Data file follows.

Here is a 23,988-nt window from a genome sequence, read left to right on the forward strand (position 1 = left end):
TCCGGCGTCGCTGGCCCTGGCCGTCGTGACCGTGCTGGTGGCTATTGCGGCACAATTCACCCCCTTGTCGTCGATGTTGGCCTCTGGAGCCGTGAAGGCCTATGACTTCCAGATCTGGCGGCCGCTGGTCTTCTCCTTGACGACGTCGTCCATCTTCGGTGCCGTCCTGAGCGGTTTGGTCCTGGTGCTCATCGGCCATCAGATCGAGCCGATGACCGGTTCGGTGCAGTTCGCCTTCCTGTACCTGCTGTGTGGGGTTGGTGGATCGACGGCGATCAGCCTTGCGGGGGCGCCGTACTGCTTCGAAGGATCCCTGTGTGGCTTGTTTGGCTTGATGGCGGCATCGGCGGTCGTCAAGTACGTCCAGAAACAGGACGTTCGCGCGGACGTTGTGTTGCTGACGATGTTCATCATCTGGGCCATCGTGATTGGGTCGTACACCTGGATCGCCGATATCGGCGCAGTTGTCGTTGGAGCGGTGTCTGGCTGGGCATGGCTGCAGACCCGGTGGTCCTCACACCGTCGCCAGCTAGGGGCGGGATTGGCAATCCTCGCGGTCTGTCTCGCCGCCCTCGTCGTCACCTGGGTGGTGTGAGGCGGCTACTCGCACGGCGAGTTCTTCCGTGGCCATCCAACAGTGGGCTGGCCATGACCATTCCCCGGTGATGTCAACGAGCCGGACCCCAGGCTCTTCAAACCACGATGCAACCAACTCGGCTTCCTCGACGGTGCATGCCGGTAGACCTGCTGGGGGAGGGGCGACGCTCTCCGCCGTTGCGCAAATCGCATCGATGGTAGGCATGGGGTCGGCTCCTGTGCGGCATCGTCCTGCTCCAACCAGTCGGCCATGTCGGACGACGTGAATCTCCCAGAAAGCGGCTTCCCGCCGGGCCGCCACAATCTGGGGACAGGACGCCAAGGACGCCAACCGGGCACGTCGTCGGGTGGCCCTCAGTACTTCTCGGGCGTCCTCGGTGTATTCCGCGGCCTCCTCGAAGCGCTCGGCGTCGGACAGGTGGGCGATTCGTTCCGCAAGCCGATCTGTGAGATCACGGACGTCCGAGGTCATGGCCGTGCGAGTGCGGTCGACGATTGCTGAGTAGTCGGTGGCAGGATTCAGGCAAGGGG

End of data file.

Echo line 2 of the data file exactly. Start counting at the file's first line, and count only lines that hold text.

TCCGGCGTCGCTGGCCCTGGCCGTCGTGACCGTGCTGGTGGCTATTGCGGCACAATTCACCCCCTTGTCGTCGATGTTGGCCTCTGGAGCCGTGAAGGCCTATGACTTCCAGATCTGGCGGCCGCTGGTCTTCTCCTTGACGACGTCGTCCATCTTCGGTGCCGTCCTGAGCGGTTTGGTCCTGGTGCTCATCGGCCATCAGATCGAGCCGATGACCGGTTCGGTGCAGTTCGCCTTCCTGTACCTGCTGTGTGGGGTTGGTGGATCGACGGCGATCAGCCTTGCGGGGGCGCCGTACTGCTTCGAAGGATCCCTGTGTGGCTTGTTTGGCTTGATGGCGGCATCGGCGGTCGTCAAGTACGTCCAGAAACAGGACGTTCGCGCGGACGTTGTGTTGCTGACGATGTTCATCATCTGGGCCATCGTGATTGGGTCGTACACCTGGATCGCCGATATCGGCGCAGTTGTCGTTGGAGCGGTGTCTGGCTGGGCATGGCTGCAGACCCGGTGGTCCTCACACCGTCGCCAGCTAGGGGCGGGATTGGCAATCCTCGCGGTCTGTCTCGCCGCCCTCGTCGTCACCTGGGTGGTGTGAGGCGGCTACTCGCACGGCGAGTTCTTCCGTGGCCATCCAACAGTGGGCTGGCCATGACCATTCCCCGGTGATGTCAACGAGCCGGACCCCAGGCTCTTCAAACCACGATGCAACCAACTCGGCTTCCTCGACGGTGCATGCCGGTAGACCTGCTGGGGGAGGGGCGACGCTCTCCGCCGTTGCGCAAATCGCATCGATGGTAGGCATGGGGTCGGCTCCTGTGCGGCATCGTCCTGCTCCAACCAGTCGGCCATGTCGGACGACGTGAATCTCCCAGAAAGCGGCTTCCCGCCGGGCCGCCACAATCTGGGGACAGGACGCCAAGGACGCCAACCGGGCACGTCGTCGGGTGGCCCTCAGTACTTCTCGGGCGTCCTCGGTGTATTCCGCGGCCTCCTCGAAGCGCTCGGCGTCGGACAGGTGGGCGATTCGTTCCGCAAGCCGATCTGTGAGATCACGGACGTCCGAGGTCATGGCCGTGCGAGTGCGGTCGACGATTGCTGAGTAGTCGGTGGCAGGATTCAGGCAAGGGG